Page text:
habitat = Land;
    }else if (cell.mutate().type == Aquatic){
    	habitat = Water;
    }else{
    	//new species developed
    }
    I know the JVM doesn't currently allow this type of code but why? I don't pretend to understand everything that goes down at Sun but this seems like a legitimately viable and powerful tool they could implement.
    Liberty has never come from the government.
    Liberty has always come from the subjects of government.
    The history of liberty is the history of resistance.
    The history of liberty is a history of the limitation of governmental power, not the increase of it.

  10. #10
    Tolls is offline Moderator
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    With your example what version of the method should be called on the line below?
    Java Code:
    cell.mutate();

  11. #11
    JosAH's Avatar
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    Quote Originally Posted by diskhub View Post
    Does java supports function overloading with different return type?
    Methods with identical names must have different parameter type lists and can have different return types. They are all overloaded methods.

    kind regards,

    Jos

  12. #12
    StormyWaters is offline Senior Member
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    In this case, I would have it return an Abstract Class which all life forms/types would extend. Inside this abstract class would be methods called isAvian(), isTerra() and isAquatic() which would be used to determine such things and if needed I would typecast it into the more specific object.
    Java Code:
    public abstract class LifeForm {
           
           //Overwritten by AvianLifeForm(extends LifeForm) to true
           public boolean isAvian() {
                  return false;
           }
    
           //Overwritten by TerraLifeForm(extends LifeForm) to true
           public boolean isTerra() {
                  return false;
           }
    
           //Overwritten by AquaticLifeForm(extends LifeForm) to true
           public boolean isAquatic() {
                  return false;
           }
    }
    What if they did things that are completely different like one alters a database table while another one just displays information to the screen? Just because a method is named the same with the same parameters and return type doesn't mean the logic would be the same or what they return would mean the same thing.

  13. #13
    xcallmejudasx's Avatar
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    Nothing now it's all theoretical and there's no default constructor. Thinking about it though I'd try to have something like.

    Java Code:
    public *type* mutate(){
    	//randomly generate DNA sequences
    	if(sequence is Terra based){
    		return Terra object;
    	}else if (sequence is Aquatic based){
    		return Aquatic object;
    	}else if (sequence is Avian based){
    		return Avian object;
    	}
    }
    So a program designed where either the same method can have multiple return types, or multiple methods with the same name but different return types.

    Forgive me if this is backwards I'm really tired. But from an inheritance point of view say
    Species-
    -Terra
    -Aquatic
    -Avian

    Would the mutate method be setup like
    public static Species mutate()....so that a method could return a subclass of it's return type instead of having to define it exactly?

    Maybe what I'm imagining is just shortcutting some AI decision making code. It just seems inefficient to have 3 different methods for the exact same code just with different objects in the end.
    Liberty has never come from the government.
    Liberty has always come from the subjects of government.
    The history of liberty is the history of resistance.
    The history of liberty is a history of the limitation of governmental power, not the increase of it.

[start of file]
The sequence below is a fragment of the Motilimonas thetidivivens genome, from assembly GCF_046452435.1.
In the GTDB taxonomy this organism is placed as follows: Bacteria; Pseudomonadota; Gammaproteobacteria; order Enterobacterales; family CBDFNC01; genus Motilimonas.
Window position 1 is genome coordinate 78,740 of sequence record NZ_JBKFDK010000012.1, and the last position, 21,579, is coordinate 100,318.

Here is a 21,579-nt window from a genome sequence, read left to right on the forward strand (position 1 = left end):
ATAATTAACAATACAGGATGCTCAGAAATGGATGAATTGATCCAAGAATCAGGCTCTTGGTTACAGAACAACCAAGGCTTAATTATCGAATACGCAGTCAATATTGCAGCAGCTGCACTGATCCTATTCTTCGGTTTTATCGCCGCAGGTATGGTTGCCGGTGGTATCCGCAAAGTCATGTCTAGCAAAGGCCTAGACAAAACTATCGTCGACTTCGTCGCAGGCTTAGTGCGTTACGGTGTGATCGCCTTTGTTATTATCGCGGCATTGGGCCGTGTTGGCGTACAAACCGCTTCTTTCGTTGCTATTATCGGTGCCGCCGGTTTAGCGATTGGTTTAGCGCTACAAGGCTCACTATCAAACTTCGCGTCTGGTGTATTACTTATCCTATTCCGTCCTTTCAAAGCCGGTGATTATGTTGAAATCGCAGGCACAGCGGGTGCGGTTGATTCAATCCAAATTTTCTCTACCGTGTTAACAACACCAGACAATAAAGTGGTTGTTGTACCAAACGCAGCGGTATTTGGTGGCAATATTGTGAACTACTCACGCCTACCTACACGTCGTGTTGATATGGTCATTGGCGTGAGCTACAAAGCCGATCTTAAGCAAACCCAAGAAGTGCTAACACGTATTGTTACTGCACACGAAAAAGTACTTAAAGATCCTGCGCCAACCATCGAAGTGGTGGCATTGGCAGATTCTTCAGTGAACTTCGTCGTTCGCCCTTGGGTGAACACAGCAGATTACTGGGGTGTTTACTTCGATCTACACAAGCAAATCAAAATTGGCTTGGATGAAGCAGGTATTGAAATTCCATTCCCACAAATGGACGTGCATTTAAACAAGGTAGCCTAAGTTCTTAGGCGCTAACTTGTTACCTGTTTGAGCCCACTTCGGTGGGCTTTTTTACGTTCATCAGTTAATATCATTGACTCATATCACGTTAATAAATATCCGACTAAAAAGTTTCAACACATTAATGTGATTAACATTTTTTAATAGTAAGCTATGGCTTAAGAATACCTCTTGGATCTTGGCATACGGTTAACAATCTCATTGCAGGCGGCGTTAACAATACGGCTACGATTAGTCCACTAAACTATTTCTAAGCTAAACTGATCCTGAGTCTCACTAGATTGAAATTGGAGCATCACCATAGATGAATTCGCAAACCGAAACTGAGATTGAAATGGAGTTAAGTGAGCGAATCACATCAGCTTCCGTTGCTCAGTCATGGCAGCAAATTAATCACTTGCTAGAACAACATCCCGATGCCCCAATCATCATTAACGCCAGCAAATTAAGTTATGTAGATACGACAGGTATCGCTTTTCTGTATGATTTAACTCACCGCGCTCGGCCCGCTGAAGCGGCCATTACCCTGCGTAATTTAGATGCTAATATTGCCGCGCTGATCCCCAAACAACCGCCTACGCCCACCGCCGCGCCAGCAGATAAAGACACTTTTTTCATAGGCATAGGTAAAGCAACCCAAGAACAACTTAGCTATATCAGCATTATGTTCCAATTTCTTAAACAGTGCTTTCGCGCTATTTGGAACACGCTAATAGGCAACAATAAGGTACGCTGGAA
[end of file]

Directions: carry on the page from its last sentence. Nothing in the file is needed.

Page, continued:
14. #14
    Tolls is offline Moderator
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    If you find yourself needing lots of isWhatever things like that, essentially standing in for instanceof, I would question your design because that's often a sign your OO is broken somewhere.

  15. #15
    xcallmejudasx's Avatar
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    @StormyWaters, That came to mind originally and I guess the reasons you stated are why it's not set up to work how I've been explaining. This was all just kinda posted as it came to me, it's not like I was actually trying to implement anything in that fashion, just provoked some thoughts and I wanted to explore the possibilities.
    Liberty has never come from the government.
    Liberty has always come from the subjects of government.
    The history of liberty is the history of resistance.
    The history of liberty is a history of the limitation of governmental power, not the increase of it.

  16. #16
    Tolls is offline Moderator
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    As I tried to point out above, the reason is because you do not have to do anything with a return parameter in Java (or any C-based language), so there is nothing in those cases for the compiler to work with. You'd have to change one of the fundamental ways the language works.

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    JosAH's Avatar
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    Quote Originally Posted by xcallmejudasx View Post
    @StormyWaters, That came to mind originally and I guess the reasons you stated are why it's not set up to work how I've been explaining. This was all just kinda posted as it came to me, it's not like I was actually trying to implement anything in that fashion, just provoked some thoughts and I wanted to explore the possibilities.
    A Method can only have one return type, i.e. it can't return a T1 as one call and a type T2 at another call. Method overloading also is just a compiler issue, not a late binding (at runtime) issue so the compiler knows what type a certain method returns. There is no magic in it.

    kind regards,

    Jos

  18. #18
    xcallmejudasx's Avatar
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    Sorry Tolls you posted while I was adding my response lol.

    I guess my desire for minimal work but maximum efficiency has a bad habit or me missing the larger picture on why things are setup how they are.
    Liberty has never come from the government.
    Liberty has always come from the subjects of government.
    The history of liberty is the history of resistance.
    The history of liberty is a history of the limitation of governmental power, not the increase of it.

  19. #19
    Tolls is offline Moderator
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    You are not alone in asking this question, believe me.
    It comes round a lot.